This 'buying just after harvest' strategy makes most sense with green tea, a tea category that is not well suited to aging (with a few exceptions). Green tea leaves have a higher moisture level, which oxidizes at the contact with air. So, the earlier they are brewed, the fresher the taste. The second advantage of this strategy is to make sure that you're getting an early spring harvest (before April 5) when the buds are smallest and their taste most concentrated and fine.
Oolong leaves are harvested with more maturity (and therefore later) than green tea, because they need more strength to withstand their partial oxidation and drying. If the drying is long and hot enough to cause changes in the aroma, it is called roasting. Oolong is therefore more stable than green tea. And rolled Oolong can even be tightly vacuum-packed to further reduce the contact with air to keep it fresh longer.
The biggest concern for freshness is for the very lightly oxidized and unroasted Oolongs. But the first question isn't how long can they keep fresh? The first question is to ask oneself is if they are good (for your body). While green tea is best brewed light (few leaves and lots of water), Oolong is best brewed with a higher ratio of leaves for water. Sometimes, such low oxidized Oolong can feel uncomfortable for the stomach. It feels too 'green', too raw. Its only advantage is a very light, flowery fragrance. But this scent is also likely to change and sour within a few weeks after opening the vacuum sealed pack. For these reasons, this is not the kind of Oolong I select.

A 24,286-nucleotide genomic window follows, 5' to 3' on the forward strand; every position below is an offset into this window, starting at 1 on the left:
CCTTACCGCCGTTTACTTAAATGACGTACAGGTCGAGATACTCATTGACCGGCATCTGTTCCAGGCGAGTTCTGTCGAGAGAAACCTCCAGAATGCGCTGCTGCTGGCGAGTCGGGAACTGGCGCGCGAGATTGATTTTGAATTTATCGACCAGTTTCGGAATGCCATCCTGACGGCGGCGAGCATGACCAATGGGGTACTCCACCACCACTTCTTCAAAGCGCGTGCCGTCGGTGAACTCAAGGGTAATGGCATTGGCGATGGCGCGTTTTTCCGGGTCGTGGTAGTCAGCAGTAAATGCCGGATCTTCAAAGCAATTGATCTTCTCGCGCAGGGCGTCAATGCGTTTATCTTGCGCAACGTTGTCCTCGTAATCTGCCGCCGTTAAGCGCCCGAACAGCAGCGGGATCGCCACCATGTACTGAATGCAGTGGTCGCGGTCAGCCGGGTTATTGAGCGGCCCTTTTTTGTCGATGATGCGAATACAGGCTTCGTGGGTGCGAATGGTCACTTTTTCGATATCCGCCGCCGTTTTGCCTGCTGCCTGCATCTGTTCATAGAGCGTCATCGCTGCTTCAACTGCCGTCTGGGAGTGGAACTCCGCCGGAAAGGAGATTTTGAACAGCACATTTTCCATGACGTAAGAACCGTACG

|Wonderful bowl by Michel François|
So, almost any time is a good time to purchase well made Oolong. For Hung Shui Oolongs, I would even recommend to consider the oldest first, before they sell out. The best strategy, in my opinion, is to taste/test a small quantity first and order a bigger quantity later if you find an Oolong that really appeals to you.
|The qinghua jar refines Hung Shui Oolong|